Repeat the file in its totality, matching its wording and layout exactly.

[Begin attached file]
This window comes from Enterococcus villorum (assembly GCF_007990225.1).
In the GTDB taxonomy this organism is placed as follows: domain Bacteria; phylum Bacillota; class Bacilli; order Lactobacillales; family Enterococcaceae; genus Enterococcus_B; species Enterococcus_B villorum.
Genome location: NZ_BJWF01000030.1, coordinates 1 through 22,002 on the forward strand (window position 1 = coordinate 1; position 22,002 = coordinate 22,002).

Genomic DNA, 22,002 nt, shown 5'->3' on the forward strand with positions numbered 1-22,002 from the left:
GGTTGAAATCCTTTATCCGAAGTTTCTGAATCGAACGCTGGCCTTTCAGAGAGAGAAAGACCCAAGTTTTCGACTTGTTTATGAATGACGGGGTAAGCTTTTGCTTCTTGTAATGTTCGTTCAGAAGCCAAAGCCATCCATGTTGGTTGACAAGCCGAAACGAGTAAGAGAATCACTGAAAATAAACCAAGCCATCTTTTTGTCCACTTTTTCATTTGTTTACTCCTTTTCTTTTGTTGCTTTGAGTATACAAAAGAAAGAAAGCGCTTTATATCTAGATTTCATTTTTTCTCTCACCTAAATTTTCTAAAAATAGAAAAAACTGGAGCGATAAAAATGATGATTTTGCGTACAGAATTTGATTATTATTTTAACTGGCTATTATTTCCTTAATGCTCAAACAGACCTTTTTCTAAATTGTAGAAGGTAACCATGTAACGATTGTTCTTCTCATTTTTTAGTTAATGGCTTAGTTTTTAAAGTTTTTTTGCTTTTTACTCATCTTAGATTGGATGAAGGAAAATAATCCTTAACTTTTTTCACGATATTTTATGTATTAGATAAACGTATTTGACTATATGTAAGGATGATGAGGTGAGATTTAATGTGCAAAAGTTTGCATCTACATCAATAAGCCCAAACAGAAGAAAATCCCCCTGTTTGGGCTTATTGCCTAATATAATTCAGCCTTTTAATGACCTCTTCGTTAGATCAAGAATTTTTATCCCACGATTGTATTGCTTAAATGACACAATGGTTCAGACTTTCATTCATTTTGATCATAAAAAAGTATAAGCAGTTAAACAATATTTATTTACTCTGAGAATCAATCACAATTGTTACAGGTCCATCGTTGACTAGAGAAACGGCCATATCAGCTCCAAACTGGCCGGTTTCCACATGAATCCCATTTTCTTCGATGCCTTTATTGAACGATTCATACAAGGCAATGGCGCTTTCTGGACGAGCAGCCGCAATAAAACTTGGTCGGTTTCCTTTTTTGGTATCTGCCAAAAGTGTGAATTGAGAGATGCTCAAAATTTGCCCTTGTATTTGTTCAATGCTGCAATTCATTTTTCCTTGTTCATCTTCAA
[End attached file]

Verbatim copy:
This window comes from Enterococcus villorum (assembly GCF_007990225.1).
In the GTDB taxonomy this organism is placed as follows: domain Bacteria; phylum Bacillota; class Bacilli; order Lactobacillales; family Enterococcaceae; genus Enterococcus_B; species Enterococcus_B villorum.
Genome location: NZ_BJWF01000030.1, coordinates 1 through 22,002 on the forward strand (window position 1 = coordinate 1; position 22,002 = coordinate 22,002).

Genomic DNA, 22,002 nt, shown 5'->3' on the forward strand with positions numbered 1-22,002 from the left:
GGTTGAAATCCTTTATCCGAAGTTTCTGAATCGAACGCTGGCCTTTCAGAGAGAGAAAGACCCAAGTTTTCGACTTGTTTATGAATGACGGGGTAAGCTTTTGCTTCTTGTAATGTTCGTTCAGAAGCCAAAGCCATCCATGTTGGTTGACAAGCCGAAACGAGTAAGAGAATCACTGAAAATAAACCAAGCCATCTTTTTGTCCACTTTTTCATTTGTTTACTCCTTTTCTTTTGTTGCTTTGAGTATACAAAAGAAAGAAAGCGCTTTATATCTAGATTTCATTTTTTCTCTCACCTAAATTTTCTAAAAATAGAAAAAACTGGAGCGATAAAAATGATGATTTTGCGTACAGAATTTGATTATTATTTTAACTGGCTATTATTTCCTTAATGCTCAAACAGACCTTTTTCTAAATTGTAGAAGGTAACCATGTAACGATTGTTCTTCTCATTTTTTAGTTAATGGCTTAGTTTTTAAAGTTTTTTTGCTTTTTACTCATCTTAGATTGGATGAAGGAAAATAATCCTTAACTTTTTTCACGATATTTTATGTATTAGATAAACGTATTTGACTATATGTAAGGATGATGAGGTGAGATTTAATGTGCAAAAGTTTGCATCTACATCAATAAGCCCAAACAGAAGAAAATCCCCCTGTTTGGGCTTATTGCCTAATATAATTCAGCCTTTTAATGACCTCTTCGTTAGATCAAGAATTTTTATCCCACGATTGTATTGCTTAAATGACACAATGGTTCAGACTTTCATTCATTTTGATCATAAAAAAGTATAAGCAGTTAAACAATATTTATTTACTCTGAGAATCAATCACAATTGTTACAGGTCCATCGTTGACTAGAGAAACGGCCATATCAGCTCCAAACTGGCCGGTTTCCACATGAATCCCATTTTCTTCGATGCCTTTATTGAACGATTCATACAAGGCAATGGCGCTTTCTGGACGAGCAGCCGCAATAAAACTTGGTCGGTTTCCTTTTTTGGTATCTGCCAAAAGTGTGAATTGAGAGATGCTCAAAATTTGCCCTTGTATTTGTTCAATGCTGCAATTCATTTTTCCTTGTTCATCTTCAA